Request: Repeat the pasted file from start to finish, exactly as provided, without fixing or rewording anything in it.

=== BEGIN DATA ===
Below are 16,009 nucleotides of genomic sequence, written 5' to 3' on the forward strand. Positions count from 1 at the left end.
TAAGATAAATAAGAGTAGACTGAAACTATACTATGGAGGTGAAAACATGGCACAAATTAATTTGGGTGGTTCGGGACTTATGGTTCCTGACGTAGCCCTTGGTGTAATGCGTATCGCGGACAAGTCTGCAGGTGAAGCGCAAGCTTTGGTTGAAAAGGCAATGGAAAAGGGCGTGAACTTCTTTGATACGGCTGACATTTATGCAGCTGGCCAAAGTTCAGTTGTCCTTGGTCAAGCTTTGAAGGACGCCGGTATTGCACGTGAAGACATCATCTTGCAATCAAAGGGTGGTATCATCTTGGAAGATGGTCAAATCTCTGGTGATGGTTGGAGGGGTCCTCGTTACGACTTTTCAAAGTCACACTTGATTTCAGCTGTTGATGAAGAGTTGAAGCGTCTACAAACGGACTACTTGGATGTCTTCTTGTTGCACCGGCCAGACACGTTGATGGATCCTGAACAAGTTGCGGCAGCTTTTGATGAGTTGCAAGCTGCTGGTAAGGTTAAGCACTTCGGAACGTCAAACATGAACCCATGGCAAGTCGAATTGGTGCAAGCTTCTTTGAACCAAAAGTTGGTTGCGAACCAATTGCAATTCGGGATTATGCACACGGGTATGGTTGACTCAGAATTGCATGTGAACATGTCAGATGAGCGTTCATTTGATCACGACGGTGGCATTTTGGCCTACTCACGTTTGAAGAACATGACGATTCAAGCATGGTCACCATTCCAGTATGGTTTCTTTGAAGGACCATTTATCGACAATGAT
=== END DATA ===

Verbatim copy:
Below are 16,009 nucleotides of genomic sequence, written 5' to 3' on the forward strand. Positions count from 1 at the left end.
TAAGATAAATAAGAGTAGACTGAAACTATACTATGGAGGTGAAAACATGGCACAAATTAATTTGGGTGGTTCGGGACTTATGGTTCCTGACGTAGCCCTTGGTGTAATGCGTATCGCGGACAAGTCTGCAGGTGAAGCGCAAGCTTTGGTTGAAAAGGCAATGGAAAAGGGCGTGAACTTCTTTGATACGGCTGACATTTATGCAGCTGGCCAAAGTTCAGTTGTCCTTGGTCAAGCTTTGAAGGACGCCGGTATTGCACGTGAAGACATCATCTTGCAATCAAAGGGTGGTATCATCTTGGAAGATGGTCAAATCTCTGGTGATGGTTGGAGGGGTCCTCGTTACGACTTTTCAAAGTCACACTTGATTTCAGCTGTTGATGAAGAGTTGAAGCGTCTACAAACGGACTACTTGGATGTCTTCTTGTTGCACCGGCCAGACACGTTGATGGATCCTGAACAAGTTGCGGCAGCTTTTGATGAGTTGCAAGCTGCTGGTAAGGTTAAGCACTTCGGAACGTCAAACATGAACCCATGGCAAGTCGAATTGGTGCAAGCTTCTTTGAACCAAAAGTTGGTTGCGAACCAATTGCAATTCGGGATTATGCACACGGGTATGGTTGACTCAGAATTGCATGTGAACATGTCAGATGAGCGTTCATTTGATCACGACGGTGGCATTTTGGCCTACTCACGTTTGAAGAACATGACGATTCAAGCATGGTCACCATTCCAGTATGGTTTCTTTGAAGGACCATTTATCGACAATGAT